Blood Flow Restriction Combined with Electrical Stimulation Attenuates Thigh Muscle Disuse Atrophy

Blood Flow Restriction Combined with Electrical Stimulation Attenuates Thigh Muscle Disuse Atrophy

The aim of this study was to investigate the effects of repeated application of BFR+EMS on preserving skeletal muscle mass and strength during a period of limb disuse. It was hypothesized that repeated BFR+EMS treatment would be more effective than repeated BFR treatment without EMS for attenuating the loss of quadriceps mass and knee-extension strength during a 14-day leg unloading period


A mixed-sex group of 30 healthy, young individuals (14 males, 16 females; age: 22 ± 3 years; body mass index: 23 ± 3 kg.m -2) who were naïve to BFR training were recruited from the university and surrounding community.

Study design

Participants were randomly allocated to either the control (CON; n = 10), BFR (n = 10), or BFR+EMS (n = 10) group. All three groups underwent a 14-day period of single-leg muscle unloading through use of a knee brace and crutches. Unloading was performed using the left leg of all participants to allow safe operation of a motor vehicle during the study. Over the 14-day
unloading period, participants had no intervention (CON), or underwent treatment with either BFR or BFR+EMS twice daily, 5 times per week, for a total of 20 treatment sessions.


BFR was performed with the participant in a sitting position using arterial occlusion accomplished via a PTSi automated tourniquet system (Delfi Medical Innovations Inc. Vancouver, Canada). Full arterial occlusion was chosen to maximize the metabolic stimulus and adaptive training response (18). An 11-cm wide tourniquet cuff was positioned proximally around the left thigh and inflated to a pressure that was minimally superior to systolic pressure (≥ 2 mmHg), allowing for arterial occlusion. This pressure, also referred to as the lowest effective occlusion pressure (LOP).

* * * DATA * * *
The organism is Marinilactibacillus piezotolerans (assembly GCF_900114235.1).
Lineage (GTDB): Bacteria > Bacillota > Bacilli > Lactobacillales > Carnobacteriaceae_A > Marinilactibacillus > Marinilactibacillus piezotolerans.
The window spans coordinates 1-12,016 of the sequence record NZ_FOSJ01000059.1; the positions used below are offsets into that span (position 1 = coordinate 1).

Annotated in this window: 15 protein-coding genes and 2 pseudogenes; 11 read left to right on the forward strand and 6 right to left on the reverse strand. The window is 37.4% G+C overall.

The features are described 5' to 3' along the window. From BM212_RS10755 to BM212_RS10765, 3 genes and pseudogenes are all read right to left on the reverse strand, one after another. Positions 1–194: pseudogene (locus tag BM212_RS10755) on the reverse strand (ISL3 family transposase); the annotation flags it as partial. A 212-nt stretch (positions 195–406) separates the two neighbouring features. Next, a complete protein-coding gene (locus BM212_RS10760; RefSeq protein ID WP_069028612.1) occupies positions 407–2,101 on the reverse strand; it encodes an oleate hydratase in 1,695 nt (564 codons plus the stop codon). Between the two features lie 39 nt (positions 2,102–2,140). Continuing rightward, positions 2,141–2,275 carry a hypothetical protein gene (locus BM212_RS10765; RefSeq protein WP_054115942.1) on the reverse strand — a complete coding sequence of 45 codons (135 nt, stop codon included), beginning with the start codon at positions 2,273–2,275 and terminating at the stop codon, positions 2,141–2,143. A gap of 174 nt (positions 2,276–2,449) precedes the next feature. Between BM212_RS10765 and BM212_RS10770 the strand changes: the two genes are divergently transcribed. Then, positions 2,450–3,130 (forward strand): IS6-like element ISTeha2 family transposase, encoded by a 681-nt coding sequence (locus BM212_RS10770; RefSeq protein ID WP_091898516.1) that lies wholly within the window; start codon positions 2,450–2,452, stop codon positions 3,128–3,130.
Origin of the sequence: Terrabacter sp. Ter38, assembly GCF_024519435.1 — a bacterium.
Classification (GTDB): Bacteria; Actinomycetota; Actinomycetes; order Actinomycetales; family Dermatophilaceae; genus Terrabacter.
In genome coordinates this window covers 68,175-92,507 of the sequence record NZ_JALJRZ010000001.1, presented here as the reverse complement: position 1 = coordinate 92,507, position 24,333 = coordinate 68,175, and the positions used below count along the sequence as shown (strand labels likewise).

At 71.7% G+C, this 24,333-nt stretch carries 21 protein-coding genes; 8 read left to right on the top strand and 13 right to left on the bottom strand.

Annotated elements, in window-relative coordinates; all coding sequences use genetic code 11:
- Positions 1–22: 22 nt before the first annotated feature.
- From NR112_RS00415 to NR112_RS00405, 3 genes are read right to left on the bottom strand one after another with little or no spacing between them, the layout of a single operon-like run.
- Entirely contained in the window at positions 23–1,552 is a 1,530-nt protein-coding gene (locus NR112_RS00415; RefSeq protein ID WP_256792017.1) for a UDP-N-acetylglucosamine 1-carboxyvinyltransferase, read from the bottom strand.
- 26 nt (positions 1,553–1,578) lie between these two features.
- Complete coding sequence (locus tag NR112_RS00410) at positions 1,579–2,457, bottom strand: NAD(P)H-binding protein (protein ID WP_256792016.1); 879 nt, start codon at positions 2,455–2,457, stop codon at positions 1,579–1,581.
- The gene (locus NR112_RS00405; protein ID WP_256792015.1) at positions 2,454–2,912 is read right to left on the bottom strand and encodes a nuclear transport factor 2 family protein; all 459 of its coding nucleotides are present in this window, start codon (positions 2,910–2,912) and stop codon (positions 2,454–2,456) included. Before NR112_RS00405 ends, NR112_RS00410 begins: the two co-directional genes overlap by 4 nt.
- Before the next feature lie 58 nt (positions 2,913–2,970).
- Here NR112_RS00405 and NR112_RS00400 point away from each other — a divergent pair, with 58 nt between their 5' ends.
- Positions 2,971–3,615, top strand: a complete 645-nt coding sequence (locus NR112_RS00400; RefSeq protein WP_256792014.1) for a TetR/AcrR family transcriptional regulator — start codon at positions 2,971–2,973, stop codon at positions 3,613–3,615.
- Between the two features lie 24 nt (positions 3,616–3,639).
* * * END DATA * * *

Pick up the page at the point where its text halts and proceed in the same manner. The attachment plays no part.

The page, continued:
Muscle stimulation for the ITT was performed using a constant current high voltage stimulator (model DS7AH, Digitimer, Welwyn Garden City, Hertfordshire, UK) where evoked twitches were delivered to the knee extensors transcutaneously using two custom electrode pads, previously described by Dalton et al. (17). Electrodes were placed perpendicular to the long axis of the femur, with the proximal pad at ~5 cm above the kneecap and the distal pad ~10 cm above the proximal electrode, covering the anterior aspect of the thigh completely.

BFR + Muscle stimulation in combination


Data reported here suggests that repeated BFR+EMS treatment represents an effective interventional strategy to attenuate muscle disuse atrophy, which is known to lead to reduced functional capacity (21- 23), a shift in fuel metabolism (24), impaired muscle insulin sensitivity (25), a decline in basal metabolic rate (26, 27), and an increase in body fat mass (28). Given the ability to use BFR+TEMS as a “passive” treatment modality requiring no external load, these data are relevant to persons immobilized from injury or illness, persons who are differentially-abled or confined to a wheelchair, astronauts living in reduced gravity environments, or others seeking to minimize the consequences of muscle disuse atrophy. Specific applications to those rehabilitating from sports and orthopaedic injuries are perhaps obvious, and with the known association of muscle mass with cardiometabolic health and acute blood sugar maintenance through glucose uptake (29, 30), it is possible that further applications exist for persons who are faced with acute or chronic forced sedentarism.


However, we believe that BFR+EMS likely presents a more effective method to attenuate muscle loss compared to EMS alone as a previous study shows a greater recruitment of muscle fibers when blood flow is restricted during electrically evoked muscle contractions (37) compared to when electrically evoked muscle contractions are performed without blood flow restriction.

In conclusion

In conclusion, the combined treatment of BFR+EMS uniquely preserves muscle mass during a period of limb disuse, while BFR treatment without EMS did not protect against this expected disuse atrophy. These results suggest that BFR+EMS treatment, but not BFR treatment alone, represents an effective interventional strategy to attenuate muscle atrophy during a period of disuse and this may have implications across a variety of health and performance applications wherein disuse cannot be avoided.

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Andreas Bjerregaard
Articles: 317

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